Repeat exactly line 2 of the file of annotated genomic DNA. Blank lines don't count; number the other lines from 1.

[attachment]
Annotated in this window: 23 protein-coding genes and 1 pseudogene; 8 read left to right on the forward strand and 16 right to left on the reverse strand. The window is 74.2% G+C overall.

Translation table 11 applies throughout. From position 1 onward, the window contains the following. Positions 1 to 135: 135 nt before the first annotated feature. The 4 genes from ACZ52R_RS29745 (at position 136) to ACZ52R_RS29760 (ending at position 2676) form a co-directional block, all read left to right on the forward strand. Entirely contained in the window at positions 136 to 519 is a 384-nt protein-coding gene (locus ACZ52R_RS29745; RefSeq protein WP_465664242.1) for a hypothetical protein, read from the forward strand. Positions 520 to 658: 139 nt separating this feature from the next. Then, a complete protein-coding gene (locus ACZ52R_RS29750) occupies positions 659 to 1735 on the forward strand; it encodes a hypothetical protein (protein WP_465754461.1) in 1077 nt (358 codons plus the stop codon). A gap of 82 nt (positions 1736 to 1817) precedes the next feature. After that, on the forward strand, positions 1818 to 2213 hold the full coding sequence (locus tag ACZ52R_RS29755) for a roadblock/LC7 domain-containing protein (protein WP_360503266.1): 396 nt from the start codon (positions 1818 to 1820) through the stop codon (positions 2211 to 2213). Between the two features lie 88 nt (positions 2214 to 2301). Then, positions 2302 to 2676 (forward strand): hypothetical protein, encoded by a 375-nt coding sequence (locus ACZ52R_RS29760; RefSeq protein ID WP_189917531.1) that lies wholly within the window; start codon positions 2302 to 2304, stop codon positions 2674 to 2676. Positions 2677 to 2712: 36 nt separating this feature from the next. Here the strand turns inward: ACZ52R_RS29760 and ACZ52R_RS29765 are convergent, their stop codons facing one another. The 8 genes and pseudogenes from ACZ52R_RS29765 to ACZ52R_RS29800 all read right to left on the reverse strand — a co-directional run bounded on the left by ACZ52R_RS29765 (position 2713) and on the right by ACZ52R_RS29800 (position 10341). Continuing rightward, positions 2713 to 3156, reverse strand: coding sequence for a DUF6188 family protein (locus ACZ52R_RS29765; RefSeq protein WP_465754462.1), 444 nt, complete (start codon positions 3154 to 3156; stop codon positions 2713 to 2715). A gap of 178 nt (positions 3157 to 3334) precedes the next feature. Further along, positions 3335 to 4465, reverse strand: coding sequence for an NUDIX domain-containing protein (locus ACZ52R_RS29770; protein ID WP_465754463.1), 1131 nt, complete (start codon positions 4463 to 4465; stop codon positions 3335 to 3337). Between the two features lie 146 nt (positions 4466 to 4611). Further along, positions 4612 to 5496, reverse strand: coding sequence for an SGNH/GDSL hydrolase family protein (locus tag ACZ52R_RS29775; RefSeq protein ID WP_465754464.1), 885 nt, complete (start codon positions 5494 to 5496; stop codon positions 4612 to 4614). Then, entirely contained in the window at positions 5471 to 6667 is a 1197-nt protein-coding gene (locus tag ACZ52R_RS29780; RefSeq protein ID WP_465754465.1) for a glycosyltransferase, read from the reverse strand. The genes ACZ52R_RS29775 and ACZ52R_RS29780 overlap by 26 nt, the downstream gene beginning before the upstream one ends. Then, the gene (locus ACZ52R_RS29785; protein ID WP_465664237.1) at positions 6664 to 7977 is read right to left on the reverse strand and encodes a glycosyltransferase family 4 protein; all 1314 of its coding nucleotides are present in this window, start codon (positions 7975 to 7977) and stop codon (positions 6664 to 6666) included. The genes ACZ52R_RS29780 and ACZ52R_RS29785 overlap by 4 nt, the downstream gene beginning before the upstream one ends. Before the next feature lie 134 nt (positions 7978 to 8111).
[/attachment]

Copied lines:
Translation table 11 applies throughout. From position 1 onward, the window contains the following. Positions 1 to 135: 135 nt before the first annotated feature. The 4 genes from ACZ52R_RS29745 (at position 136) to ACZ52R_RS29760 (ending at position 2676) form a co-directional block, all read left to right on the forward strand. Entirely contained in the window at positions 136 to 519 is a 384-nt protein-coding gene (locus ACZ52R_RS29745; RefSeq protein WP_465664242.1) for a hypothetical protein, read from the forward strand. Positions 520 to 658: 139 nt separating this feature from the next. Then, a complete protein-coding gene (locus ACZ52R_RS29750) occupies positions 659 to 1735 on the forward strand; it encodes a hypothetical protein (protein WP_465754461.1) in 1077 nt (358 codons plus the stop codon). A gap of 82 nt (positions 1736 to 1817) precedes the next feature. After that, on the forward strand, positions 1818 to 2213 hold the full coding sequence (locus tag ACZ52R_RS29755) for a roadblock/LC7 domain-containing protein (protein WP_360503266.1): 396 nt from the start codon (positions 1818 to 1820) through the stop codon (positions 2211 to 2213). Between the two features lie 88 nt (positions 2214 to 2301). Then, positions 2302 to 2676 (forward strand): hypothetical protein, encoded by a 375-nt coding sequence (locus ACZ52R_RS29760; RefSeq protein ID WP_189917531.1) that lies wholly within the window; start codon positions 2302 to 2304, stop codon positions 2674 to 2676. Positions 2677 to 2712: 36 nt separating this feature from the next. Here the strand turns inward: ACZ52R_RS29760 and ACZ52R_RS29765 are convergent, their stop codons facing one another. The 8 genes and pseudogenes from ACZ52R_RS29765 to ACZ52R_RS29800 all read right to left on the reverse strand — a co-directional run bounded on the left by ACZ52R_RS29765 (position 2713) and on the right by ACZ52R_RS29800 (position 10341). Continuing rightward, positions 2713 to 3156, reverse strand: coding sequence for a DUF6188 family protein (locus ACZ52R_RS29765; RefSeq protein WP_465754462.1), 444 nt, complete (start codon positions 3154 to 3156; stop codon positions 2713 to 2715). A gap of 178 nt (positions 3157 to 3334) precedes the next feature. Further along, positions 3335 to 4465, reverse strand: coding sequence for an NUDIX domain-containing protein (locus ACZ52R_RS29770; protein ID WP_465754463.1), 1131 nt, complete (start codon positions 4463 to 4465; stop codon positions 3335 to 3337). Between the two features lie 146 nt (positions 4466 to 4611). Further along, positions 4612 to 5496, reverse strand: coding sequence for an SGNH/GDSL hydrolase family protein (locus tag ACZ52R_RS29775; RefSeq protein ID WP_465754464.1), 885 nt, complete (start codon positions 5494 to 5496; stop codon positions 4612 to 4614). Then, entirely contained in the window at positions 5471 to 6667 is a 1197-nt protein-coding gene (locus tag ACZ52R_RS29780; RefSeq protein ID WP_465754465.1) for a glycosyltransferase, read from the reverse strand. The genes ACZ52R_RS29775 and ACZ52R_RS29780 overlap by 26 nt, the downstream gene beginning before the upstream one ends. Then, the gene (locus ACZ52R_RS29785; protein ID WP_465664237.1) at positions 6664 to 7977 is read right to left on the reverse strand and encodes a glycosyltransferase family 4 protein; all 1314 of its coding nucleotides are present in this window, start codon (positions 7975 to 7977) and stop codon (positions 6664 to 6666) included. The genes ACZ52R_RS29780 and ACZ52R_RS29785 overlap by 4 nt, the downstream gene beginning before the upstream one ends. Before the next feature lie 134 nt (positions 7978 to 8111).